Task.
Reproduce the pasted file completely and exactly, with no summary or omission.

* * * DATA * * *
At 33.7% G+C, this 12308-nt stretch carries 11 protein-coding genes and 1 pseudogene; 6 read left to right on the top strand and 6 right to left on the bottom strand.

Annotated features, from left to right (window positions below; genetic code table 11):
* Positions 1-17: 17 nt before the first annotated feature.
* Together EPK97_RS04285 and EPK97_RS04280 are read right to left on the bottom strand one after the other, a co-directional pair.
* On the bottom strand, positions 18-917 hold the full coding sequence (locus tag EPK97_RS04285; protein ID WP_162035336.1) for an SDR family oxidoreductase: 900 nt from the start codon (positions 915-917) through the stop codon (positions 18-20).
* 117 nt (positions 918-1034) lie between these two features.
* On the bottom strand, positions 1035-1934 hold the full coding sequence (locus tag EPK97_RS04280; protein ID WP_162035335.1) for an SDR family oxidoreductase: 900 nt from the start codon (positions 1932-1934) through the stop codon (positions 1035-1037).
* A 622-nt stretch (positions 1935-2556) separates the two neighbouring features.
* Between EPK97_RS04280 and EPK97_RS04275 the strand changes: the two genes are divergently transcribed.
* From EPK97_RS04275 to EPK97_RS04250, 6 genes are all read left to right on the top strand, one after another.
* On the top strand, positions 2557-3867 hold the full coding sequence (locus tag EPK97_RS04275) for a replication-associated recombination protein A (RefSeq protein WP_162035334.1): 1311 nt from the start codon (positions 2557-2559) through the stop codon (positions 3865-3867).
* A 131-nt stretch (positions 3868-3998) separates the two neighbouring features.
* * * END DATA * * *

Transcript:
At 33.7% G+C, this 12308-nt stretch carries 11 protein-coding genes and 1 pseudogene; 6 read left to right on the top strand and 6 right to left on the bottom strand.

Annotated features, from left to right (window positions below; genetic code table 11):
* Positions 1-17: 17 nt before the first annotated feature.
* Together EPK97_RS04285 and EPK97_RS04280 are read right to left on the bottom strand one after the other, a co-directional pair.
* On the bottom strand, positions 18-917 hold the full coding sequence (locus tag EPK97_RS04285; protein ID WP_162035336.1) for an SDR family oxidoreductase: 900 nt from the start codon (positions 915-917) through the stop codon (positions 18-20).
* 117 nt (positions 918-1034) lie between these two features.
* On the bottom strand, positions 1035-1934 hold the full coding sequence (locus tag EPK97_RS04280; protein ID WP_162035335.1) for an SDR family oxidoreductase: 900 nt from the start codon (positions 1932-1934) through the stop codon (positions 1035-1037).
* A 622-nt stretch (positions 1935-2556) separates the two neighbouring features.
* Between EPK97_RS04280 and EPK97_RS04275 the strand changes: the two genes are divergently transcribed.
* From EPK97_RS04275 to EPK97_RS04250, 6 genes are all read left to right on the top strand, one after another.
* On the top strand, positions 2557-3867 hold the full coding sequence (locus tag EPK97_RS04275) for a replication-associated recombination protein A (RefSeq protein WP_162035334.1): 1311 nt from the start codon (positions 2557-2559) through the stop codon (positions 3865-3867).
* A 131-nt stretch (positions 3868-3998) separates the two neighbouring features.